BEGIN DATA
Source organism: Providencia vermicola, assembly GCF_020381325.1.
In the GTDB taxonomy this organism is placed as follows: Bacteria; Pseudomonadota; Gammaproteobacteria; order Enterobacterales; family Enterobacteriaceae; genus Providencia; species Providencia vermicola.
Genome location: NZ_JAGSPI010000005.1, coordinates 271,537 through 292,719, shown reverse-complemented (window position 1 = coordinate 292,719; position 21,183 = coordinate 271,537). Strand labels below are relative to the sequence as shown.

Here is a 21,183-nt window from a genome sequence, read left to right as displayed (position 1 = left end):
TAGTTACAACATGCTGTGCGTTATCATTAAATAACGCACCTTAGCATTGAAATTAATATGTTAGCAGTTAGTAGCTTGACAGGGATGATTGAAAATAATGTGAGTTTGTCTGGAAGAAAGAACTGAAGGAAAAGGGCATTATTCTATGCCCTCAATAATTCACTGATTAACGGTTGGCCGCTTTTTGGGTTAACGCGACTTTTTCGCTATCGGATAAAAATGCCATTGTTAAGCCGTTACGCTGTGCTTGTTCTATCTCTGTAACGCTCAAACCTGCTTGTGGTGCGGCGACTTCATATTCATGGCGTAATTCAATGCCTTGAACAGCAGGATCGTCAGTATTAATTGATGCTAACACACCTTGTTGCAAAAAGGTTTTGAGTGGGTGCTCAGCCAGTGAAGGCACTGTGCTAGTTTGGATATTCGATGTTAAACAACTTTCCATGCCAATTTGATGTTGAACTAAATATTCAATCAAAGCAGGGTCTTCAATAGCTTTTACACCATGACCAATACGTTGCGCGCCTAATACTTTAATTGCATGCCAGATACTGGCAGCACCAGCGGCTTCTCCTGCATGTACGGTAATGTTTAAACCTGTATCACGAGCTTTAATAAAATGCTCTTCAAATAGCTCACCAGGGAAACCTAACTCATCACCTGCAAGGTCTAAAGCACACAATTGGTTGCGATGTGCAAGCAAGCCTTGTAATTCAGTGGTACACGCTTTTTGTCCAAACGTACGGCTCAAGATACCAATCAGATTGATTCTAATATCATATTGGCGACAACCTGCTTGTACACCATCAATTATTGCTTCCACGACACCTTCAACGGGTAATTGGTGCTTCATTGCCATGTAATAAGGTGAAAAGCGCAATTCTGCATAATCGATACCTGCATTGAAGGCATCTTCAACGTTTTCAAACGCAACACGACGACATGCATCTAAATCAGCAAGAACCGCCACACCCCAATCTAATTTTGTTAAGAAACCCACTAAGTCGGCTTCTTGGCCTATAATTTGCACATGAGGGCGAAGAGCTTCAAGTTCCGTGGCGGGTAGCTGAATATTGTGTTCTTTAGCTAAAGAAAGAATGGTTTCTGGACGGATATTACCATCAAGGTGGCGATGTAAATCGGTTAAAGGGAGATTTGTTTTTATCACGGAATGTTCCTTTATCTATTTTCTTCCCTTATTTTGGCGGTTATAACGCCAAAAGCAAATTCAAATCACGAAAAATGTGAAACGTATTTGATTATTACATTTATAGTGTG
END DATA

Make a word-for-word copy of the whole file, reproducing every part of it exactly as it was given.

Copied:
Source organism: Providencia vermicola, assembly GCF_020381325.1.
In the GTDB taxonomy this organism is placed as follows: Bacteria; Pseudomonadota; Gammaproteobacteria; order Enterobacterales; family Enterobacteriaceae; genus Providencia; species Providencia vermicola.
Genome location: NZ_JAGSPI010000005.1, coordinates 271,537 through 292,719, shown reverse-complemented (window position 1 = coordinate 292,719; position 21,183 = coordinate 271,537). Strand labels below are relative to the sequence as shown.

Here is a 21,183-nt window from a genome sequence, read left to right as displayed (position 1 = left end):
TAGTTACAACATGCTGTGCGTTATCATTAAATAACGCACCTTAGCATTGAAATTAATATGTTAGCAGTTAGTAGCTTGACAGGGATGATTGAAAATAATGTGAGTTTGTCTGGAAGAAAGAACTGAAGGAAAAGGGCATTATTCTATGCCCTCAATAATTCACTGATTAACGGTTGGCCGCTTTTTGGGTTAACGCGACTTTTTCGCTATCGGATAAAAATGCCATTGTTAAGCCGTTACGCTGTGCTTGTTCTATCTCTGTAACGCTCAAACCTGCTTGTGGTGCGGCGACTTCATATTCATGGCGTAATTCAATGCCTTGAACAGCAGGATCGTCAGTATTAATTGATGCTAACACACCTTGTTGCAAAAAGGTTTTGAGTGGGTGCTCAGCCAGTGAAGGCACTGTGCTAGTTTGGATATTCGATGTTAAACAACTTTCCATGCCAATTTGATGTTGAACTAAATATTCAATCAAAGCAGGGTCTTCAATAGCTTTTACACCATGACCAATACGTTGCGCGCCTAATACTTTAATTGCATGCCAGATACTGGCAGCACCAGCGGCTTCTCCTGCATGTACGGTAATGTTTAAACCTGTATCACGAGCTTTAATAAAATGCTCTTCAAATAGCTCACCAGGGAAACCTAACTCATCACCTGCAAGGTCTAAAGCACACAATTGGTTGCGATGTGCAAGCAAGCCTTGTAATTCAGTGGTACACGCTTTTTGTCCAAACGTACGGCTCAAGATACCAATCAGATTGATTCTAATATCATATTGGCGACAACCTGCTTGTACACCATCAATTATTGCTTCCACGACACCTTCAACGGGTAATTGGTGCTTCATTGCCATGTAATAAGGTGAAAAGCGCAATTCTGCATAATCGATACCTGCATTGAAGGCATCTTCAACGTTTTCAAACGCAACACGACGACATGCATCTAAATCAGCAAGAACCGCCACACCCCAATCTAATTTTGTTAAGAAACCCACTAAGTCGGCTTCTTGGCCTATAATTTGCACATGAGGGCGAAGAGCTTCAAGTTCCGTGGCGGGTAGCTGAATATTGTGTTCTTTAGCTAAAGAAAGAATGGTTTCTGGACGGATATTACCATCAAGGTGGCGATGTAAATCGGTTAAAGGGAGATTTGTTTTTATCACGGAATGTTCCTTTATCTATTTTCTTCCCTTATTTTGGCGGTTATAACGCCAAAAGCAAATTCAAATCACGAAAAATGTGAAACGTATTTGATTATTACATTTATAGTGTG